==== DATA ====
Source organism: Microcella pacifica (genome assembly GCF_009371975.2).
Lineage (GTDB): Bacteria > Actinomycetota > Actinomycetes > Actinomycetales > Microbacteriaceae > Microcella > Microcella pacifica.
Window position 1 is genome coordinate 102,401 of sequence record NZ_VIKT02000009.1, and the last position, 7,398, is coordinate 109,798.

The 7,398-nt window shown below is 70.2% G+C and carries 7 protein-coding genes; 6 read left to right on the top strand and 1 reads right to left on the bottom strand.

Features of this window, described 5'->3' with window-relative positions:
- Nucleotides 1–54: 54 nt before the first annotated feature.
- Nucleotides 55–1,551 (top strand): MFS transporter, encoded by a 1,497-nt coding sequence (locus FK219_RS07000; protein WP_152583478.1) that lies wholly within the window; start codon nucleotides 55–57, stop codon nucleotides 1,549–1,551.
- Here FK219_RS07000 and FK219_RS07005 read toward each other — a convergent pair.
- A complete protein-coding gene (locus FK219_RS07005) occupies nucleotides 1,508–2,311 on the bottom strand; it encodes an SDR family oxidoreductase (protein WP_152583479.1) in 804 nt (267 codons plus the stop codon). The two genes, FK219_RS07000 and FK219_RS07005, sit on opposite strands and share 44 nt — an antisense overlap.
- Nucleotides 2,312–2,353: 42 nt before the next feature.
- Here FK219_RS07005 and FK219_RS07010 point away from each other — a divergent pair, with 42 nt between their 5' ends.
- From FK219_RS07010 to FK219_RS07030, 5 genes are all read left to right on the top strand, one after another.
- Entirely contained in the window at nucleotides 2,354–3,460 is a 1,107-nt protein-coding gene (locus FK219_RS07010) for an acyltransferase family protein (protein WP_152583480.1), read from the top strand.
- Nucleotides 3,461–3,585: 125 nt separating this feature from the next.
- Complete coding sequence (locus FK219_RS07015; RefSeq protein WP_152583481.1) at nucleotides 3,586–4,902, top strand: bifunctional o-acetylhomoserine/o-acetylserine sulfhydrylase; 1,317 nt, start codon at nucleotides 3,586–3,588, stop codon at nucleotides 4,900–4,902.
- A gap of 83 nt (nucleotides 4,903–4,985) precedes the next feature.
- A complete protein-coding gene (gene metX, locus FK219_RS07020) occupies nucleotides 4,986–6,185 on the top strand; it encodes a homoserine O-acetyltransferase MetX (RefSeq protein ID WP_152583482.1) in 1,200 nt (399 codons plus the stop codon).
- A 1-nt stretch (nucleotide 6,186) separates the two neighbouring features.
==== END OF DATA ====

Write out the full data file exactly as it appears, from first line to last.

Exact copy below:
Source organism: Microcella pacifica (genome assembly GCF_009371975.2).
Lineage (GTDB): Bacteria > Actinomycetota > Actinomycetes > Actinomycetales > Microbacteriaceae > Microcella > Microcella pacifica.
Window position 1 is genome coordinate 102,401 of sequence record NZ_VIKT02000009.1, and the last position, 7,398, is coordinate 109,798.

The 7,398-nt window shown below is 70.2% G+C and carries 7 protein-coding genes; 6 read left to right on the top strand and 1 reads right to left on the bottom strand.

Features of this window, described 5'->3' with window-relative positions:
- Nucleotides 1–54: 54 nt before the first annotated feature.
- Nucleotides 55–1,551 (top strand): MFS transporter, encoded by a 1,497-nt coding sequence (locus FK219_RS07000; protein WP_152583478.1) that lies wholly within the window; start codon nucleotides 55–57, stop codon nucleotides 1,549–1,551.
- Here FK219_RS07000 and FK219_RS07005 read toward each other — a convergent pair.
- A complete protein-coding gene (locus FK219_RS07005) occupies nucleotides 1,508–2,311 on the bottom strand; it encodes an SDR family oxidoreductase (protein WP_152583479.1) in 804 nt (267 codons plus the stop codon). The two genes, FK219_RS07000 and FK219_RS07005, sit on opposite strands and share 44 nt — an antisense overlap.
- Nucleotides 2,312–2,353: 42 nt before the next feature.
- Here FK219_RS07005 and FK219_RS07010 point away from each other — a divergent pair, with 42 nt between their 5' ends.
- From FK219_RS07010 to FK219_RS07030, 5 genes are all read left to right on the top strand, one after another.
- Entirely contained in the window at nucleotides 2,354–3,460 is a 1,107-nt protein-coding gene (locus FK219_RS07010) for an acyltransferase family protein (protein WP_152583480.1), read from the top strand.
- Nucleotides 3,461–3,585: 125 nt separating this feature from the next.
- Complete coding sequence (locus FK219_RS07015; RefSeq protein WP_152583481.1) at nucleotides 3,586–4,902, top strand: bifunctional o-acetylhomoserine/o-acetylserine sulfhydrylase; 1,317 nt, start codon at nucleotides 3,586–3,588, stop codon at nucleotides 4,900–4,902.
- A gap of 83 nt (nucleotides 4,903–4,985) precedes the next feature.
- A complete protein-coding gene (gene metX, locus FK219_RS07020) occupies nucleotides 4,986–6,185 on the top strand; it encodes a homoserine O-acetyltransferase MetX (RefSeq protein ID WP_152583482.1) in 1,200 nt (399 codons plus the stop codon).
- A 1-nt stretch (nucleotide 6,186) separates the two neighbouring features.